Cooking and Composition

adventures in discourse and dinner

Reactions: The Wonder Nail Polish to Prevent Sexual Assault — August 29, 2014

Reactions: The Wonder Nail Polish to Prevent Sexual Assault

Since I first heard about the date-rape-drug detecting nail polish Undercover Colors on Wednesday, I’ve had a lot of conflicted reactions and thoughts. I seriously cannot stop thinking about it.

Last night, my partner and I had a thought-provoking conversation about our reactions, other people’s reactions, and the necessity of this kind of product. 

My initial reaction on Facebook.
My initial reaction on Facebook.

My thoughts and ideas sort of went down the rabbit hole quickly, from feeling generally positive about the product to anger about the world we live in and the constant urge to place the brunt of responsibility on the survivor, not the perpetrator.

This isn’t fair, but it’s definitely something that happens.

I’m still sorting through all of my thoughts about Undercover Colors. While I ultimately want to commend Ankesh Madan, Tasso Von Windheim, Tyler Confrey-Maloney, and Stephan Gray for what is, truly, a good attempt at creating a tool that integrates with someone’s lifestyle in order to help prevent a disastrous situation.

First, full disclosure: I am a survivor of alcohol-related sexual assault. My drink was not drugged. Society tells me I should be more responsible, more aware, and less trusting if I do not want this to happen to me; otherwise, society places part of (or all of) the blame onto me. This experience definitely affects my reactions to and opinions of Undercover Colors. Continue reading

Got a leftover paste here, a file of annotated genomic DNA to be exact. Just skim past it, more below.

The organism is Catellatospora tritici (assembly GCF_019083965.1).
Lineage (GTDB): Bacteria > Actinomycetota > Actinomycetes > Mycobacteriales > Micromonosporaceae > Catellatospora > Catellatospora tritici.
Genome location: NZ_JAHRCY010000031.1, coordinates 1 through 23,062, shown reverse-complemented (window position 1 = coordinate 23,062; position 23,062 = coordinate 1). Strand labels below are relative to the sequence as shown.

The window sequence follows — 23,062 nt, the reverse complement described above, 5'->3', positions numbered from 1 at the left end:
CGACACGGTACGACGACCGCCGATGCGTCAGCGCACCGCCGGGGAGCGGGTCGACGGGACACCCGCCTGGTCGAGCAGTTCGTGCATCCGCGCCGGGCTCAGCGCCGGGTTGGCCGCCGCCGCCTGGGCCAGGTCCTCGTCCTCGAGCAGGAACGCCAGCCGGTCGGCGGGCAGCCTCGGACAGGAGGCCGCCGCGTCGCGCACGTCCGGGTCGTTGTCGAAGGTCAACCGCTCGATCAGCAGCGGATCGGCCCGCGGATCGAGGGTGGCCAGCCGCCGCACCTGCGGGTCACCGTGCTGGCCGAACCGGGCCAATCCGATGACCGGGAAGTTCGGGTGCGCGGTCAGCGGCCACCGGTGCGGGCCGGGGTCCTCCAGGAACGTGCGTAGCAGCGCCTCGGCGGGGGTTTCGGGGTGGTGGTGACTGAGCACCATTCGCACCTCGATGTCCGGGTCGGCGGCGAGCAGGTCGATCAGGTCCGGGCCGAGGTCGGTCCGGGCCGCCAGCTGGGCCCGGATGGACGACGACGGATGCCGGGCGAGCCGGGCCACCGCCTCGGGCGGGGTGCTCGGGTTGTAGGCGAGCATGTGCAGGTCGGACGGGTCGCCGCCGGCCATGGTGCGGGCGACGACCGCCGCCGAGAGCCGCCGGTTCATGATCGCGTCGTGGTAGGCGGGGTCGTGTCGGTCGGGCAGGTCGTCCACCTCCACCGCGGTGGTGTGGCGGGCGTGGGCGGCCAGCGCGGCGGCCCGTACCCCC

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On Being a Young Academic — August 27, 2014

On Being a Young Academic

The start of the school year reminds me of one thing: I am young.

Well, not really. But at least in terms of professionals teaching university classes at my particular institution, in my particular department, I am a baby.

Hi, I’m your composition instructor!

I frequently get asked if I’m a student, and sometimes my students forget that I am, in fact, their instructor. It does afford me a different relationship with them than, say, my 40-year-old colleagues who are greying and haven’t sat in the classroom in fifteen years.

But I become acutely aware of this every time I step foot into my 300-level composition class. I have to start this by saying that it’s absolutely my favorite class to teach. I have a blast doing it because I teach using discourse community theories with a strong focus on bolstering reflection and metacognition. In short, I get to geek out.

And that geeking out about my academic interests helps because I’m pretty close in age to these students–who have to have a certain number of completed credit hours (which usually puts them at junior-level status). And at an institution where there are many nontraditional students and many students who simply take longer than the “typical” four years to complete a degree, this means that I could be the same age and even younger than the majority of my students in these classes. Continue reading